How to turn the ouch back into ooh. So you've just finished a sex session with your partner, but instead of basking in the afterglow, you're realizing that something is hurting down below. Maybe it's a dull ache inside your vagina, or a burning sensation closer to your vulva, or more of a stabbing pain deeper into your pelvis.
The topic of pain during or after intercourse isn't frequently discussed, despite the fact that it's not uncommon. A British survey that found that roughly 1 in 10 women experiences pain during sex. In particular, many women experience cramping or abdominal pain during or after sex, and so Allure spoke with doctors to about what causes it — and what to do about it.
Chronic pelvic pain is one of the most common reasons women visit a health professional. By Kirsten Braun. Also available in Health Journey Issue 1.
Post-sex pain can come in many forms, from period-like cramps to vaginal swelling, itching, or a burning sensation when you pee, says Sherry A. But to ensure that you have the most productive conversation with your MD as possible, there are a few common causes for postcoital pain that you may want to keep in mind before your appointment. Luckily, most of them are treatable—allowing you to fully enjoy the afterglow of getting busy, minus any uncomfortable distractions.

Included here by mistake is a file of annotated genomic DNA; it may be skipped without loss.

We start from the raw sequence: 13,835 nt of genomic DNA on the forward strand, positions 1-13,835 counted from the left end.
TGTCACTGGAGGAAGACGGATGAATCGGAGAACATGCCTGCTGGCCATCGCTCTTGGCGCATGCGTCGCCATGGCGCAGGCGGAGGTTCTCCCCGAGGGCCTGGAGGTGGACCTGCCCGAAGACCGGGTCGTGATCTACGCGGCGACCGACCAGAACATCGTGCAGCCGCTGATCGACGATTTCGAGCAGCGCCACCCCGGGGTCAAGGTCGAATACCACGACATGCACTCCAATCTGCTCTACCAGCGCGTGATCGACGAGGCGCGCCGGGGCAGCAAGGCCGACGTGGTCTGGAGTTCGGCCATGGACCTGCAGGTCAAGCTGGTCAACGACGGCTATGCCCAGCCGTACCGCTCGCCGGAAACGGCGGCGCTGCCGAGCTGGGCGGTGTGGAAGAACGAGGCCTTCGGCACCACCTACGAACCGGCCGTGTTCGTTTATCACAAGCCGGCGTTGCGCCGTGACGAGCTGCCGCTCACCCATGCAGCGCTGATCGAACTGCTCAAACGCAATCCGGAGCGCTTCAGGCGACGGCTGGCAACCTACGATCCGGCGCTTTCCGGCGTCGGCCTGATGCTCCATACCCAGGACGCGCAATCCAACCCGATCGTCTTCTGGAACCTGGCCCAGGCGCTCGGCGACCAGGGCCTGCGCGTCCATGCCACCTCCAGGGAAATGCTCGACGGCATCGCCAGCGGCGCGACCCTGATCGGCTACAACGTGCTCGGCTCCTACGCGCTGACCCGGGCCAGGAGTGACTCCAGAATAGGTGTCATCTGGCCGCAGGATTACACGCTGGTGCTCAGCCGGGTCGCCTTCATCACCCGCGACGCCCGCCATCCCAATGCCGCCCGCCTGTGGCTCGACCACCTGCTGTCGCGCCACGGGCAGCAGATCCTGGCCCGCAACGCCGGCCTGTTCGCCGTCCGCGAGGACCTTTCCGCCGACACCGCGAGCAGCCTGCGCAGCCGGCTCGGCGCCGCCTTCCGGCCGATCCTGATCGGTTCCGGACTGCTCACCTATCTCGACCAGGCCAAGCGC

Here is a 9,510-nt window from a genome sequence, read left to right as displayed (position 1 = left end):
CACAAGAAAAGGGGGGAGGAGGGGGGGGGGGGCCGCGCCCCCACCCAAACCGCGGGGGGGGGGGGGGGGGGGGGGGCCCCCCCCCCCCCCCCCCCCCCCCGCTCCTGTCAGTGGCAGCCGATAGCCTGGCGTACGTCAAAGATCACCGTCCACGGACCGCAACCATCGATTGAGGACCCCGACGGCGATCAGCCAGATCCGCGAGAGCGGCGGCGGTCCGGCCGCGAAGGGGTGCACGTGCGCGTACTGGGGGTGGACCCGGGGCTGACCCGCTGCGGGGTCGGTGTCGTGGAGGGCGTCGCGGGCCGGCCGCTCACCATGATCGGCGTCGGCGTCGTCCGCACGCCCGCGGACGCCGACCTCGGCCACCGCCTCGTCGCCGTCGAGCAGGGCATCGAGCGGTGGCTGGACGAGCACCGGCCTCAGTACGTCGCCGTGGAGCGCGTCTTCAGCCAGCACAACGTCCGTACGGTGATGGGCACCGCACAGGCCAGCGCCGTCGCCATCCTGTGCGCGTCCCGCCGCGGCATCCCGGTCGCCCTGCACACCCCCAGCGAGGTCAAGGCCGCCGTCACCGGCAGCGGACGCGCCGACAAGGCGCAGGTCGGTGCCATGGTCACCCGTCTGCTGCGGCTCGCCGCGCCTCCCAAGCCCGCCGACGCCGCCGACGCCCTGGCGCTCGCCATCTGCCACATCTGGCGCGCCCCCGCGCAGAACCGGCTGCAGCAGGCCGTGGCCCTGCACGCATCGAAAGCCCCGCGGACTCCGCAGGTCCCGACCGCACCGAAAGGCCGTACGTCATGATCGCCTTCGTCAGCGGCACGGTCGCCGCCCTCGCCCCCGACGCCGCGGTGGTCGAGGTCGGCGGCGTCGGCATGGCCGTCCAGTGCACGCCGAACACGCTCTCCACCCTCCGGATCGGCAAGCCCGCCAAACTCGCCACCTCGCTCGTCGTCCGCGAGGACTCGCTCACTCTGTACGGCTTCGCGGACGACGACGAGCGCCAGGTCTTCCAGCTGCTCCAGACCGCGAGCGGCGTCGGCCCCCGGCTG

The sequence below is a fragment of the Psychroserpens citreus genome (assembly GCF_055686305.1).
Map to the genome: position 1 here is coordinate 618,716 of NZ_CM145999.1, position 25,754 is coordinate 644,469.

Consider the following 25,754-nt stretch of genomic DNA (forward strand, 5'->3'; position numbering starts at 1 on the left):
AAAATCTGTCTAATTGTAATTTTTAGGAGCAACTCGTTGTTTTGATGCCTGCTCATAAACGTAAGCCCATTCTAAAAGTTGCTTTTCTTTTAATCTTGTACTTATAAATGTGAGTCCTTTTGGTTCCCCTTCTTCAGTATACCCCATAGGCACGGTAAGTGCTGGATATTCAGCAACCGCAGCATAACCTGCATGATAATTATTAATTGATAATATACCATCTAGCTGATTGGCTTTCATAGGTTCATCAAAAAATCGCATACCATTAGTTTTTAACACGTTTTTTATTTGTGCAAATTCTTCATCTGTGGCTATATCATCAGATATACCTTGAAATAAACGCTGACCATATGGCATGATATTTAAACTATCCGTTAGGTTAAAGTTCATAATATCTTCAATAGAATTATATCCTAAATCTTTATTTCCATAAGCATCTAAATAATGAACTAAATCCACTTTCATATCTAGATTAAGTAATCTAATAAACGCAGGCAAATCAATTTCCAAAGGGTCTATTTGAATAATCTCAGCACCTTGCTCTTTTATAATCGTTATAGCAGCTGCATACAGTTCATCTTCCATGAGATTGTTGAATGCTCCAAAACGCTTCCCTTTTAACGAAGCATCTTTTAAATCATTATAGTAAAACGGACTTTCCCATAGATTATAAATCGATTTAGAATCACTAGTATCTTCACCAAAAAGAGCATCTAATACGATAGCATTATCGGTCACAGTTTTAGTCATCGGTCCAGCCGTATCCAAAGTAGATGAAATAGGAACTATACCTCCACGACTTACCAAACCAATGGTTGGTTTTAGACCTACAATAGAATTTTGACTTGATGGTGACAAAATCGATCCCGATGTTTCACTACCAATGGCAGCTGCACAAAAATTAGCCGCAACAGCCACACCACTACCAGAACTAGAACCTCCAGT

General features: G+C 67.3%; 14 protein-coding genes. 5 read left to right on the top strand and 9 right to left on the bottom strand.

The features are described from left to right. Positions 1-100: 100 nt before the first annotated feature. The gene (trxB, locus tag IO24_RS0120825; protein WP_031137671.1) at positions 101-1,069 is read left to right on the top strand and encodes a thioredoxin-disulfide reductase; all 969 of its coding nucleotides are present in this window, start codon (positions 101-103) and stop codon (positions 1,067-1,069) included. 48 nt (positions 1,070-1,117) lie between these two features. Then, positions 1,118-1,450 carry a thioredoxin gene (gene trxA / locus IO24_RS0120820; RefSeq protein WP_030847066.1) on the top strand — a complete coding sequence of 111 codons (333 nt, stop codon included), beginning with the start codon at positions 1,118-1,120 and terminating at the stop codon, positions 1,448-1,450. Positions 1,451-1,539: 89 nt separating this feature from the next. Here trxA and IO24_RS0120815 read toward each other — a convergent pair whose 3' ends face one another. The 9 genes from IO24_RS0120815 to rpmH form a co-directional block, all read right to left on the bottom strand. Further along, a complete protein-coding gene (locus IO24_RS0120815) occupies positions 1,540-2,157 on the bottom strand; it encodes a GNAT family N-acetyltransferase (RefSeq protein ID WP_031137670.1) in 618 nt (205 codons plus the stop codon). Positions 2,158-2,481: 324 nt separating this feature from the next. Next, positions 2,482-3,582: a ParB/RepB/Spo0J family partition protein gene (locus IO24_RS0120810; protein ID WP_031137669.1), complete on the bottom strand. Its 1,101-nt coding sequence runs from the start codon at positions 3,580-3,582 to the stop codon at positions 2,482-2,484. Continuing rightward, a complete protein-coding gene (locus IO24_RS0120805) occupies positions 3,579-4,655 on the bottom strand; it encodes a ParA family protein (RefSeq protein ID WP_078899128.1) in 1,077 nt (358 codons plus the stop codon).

Dyspareunia is painful sexual intercourse due to medical or psychological causes. The pain can primarily be on the external surface of the genitaliaor deeper in the pelvis upon deep pressure against the cervix. It can affect a small portion of the vulva or vagina or be felt all over the surface.
Pelvic pain is discomfort that occurs in the lowest part of the torso, the area below the abdomen and between the hipbones. It does not include pain that occurs externally in the genital area vulva. Many women have pelvic pain.
We don't need experts to tell us that there are more benefits besides pleasure when it comes to sex. But should you need scientific proof, there's plenty of it, like how it can boost your immune system, help lower stress and risk for depression, improves sleep and can even lower our perception of pain. However, there's one topic that's not often discussed, despite the fact that it's common among women: Cramps after sex. New York—based board-certified gynecologist Shyama Mathews, MD, tells MyDomaine that most women have experienced this type of pain after sex at some point in their lives.
You just finished a nice romp in the hay and are feeling great. But then you notice a tightening sensation down below. What gives?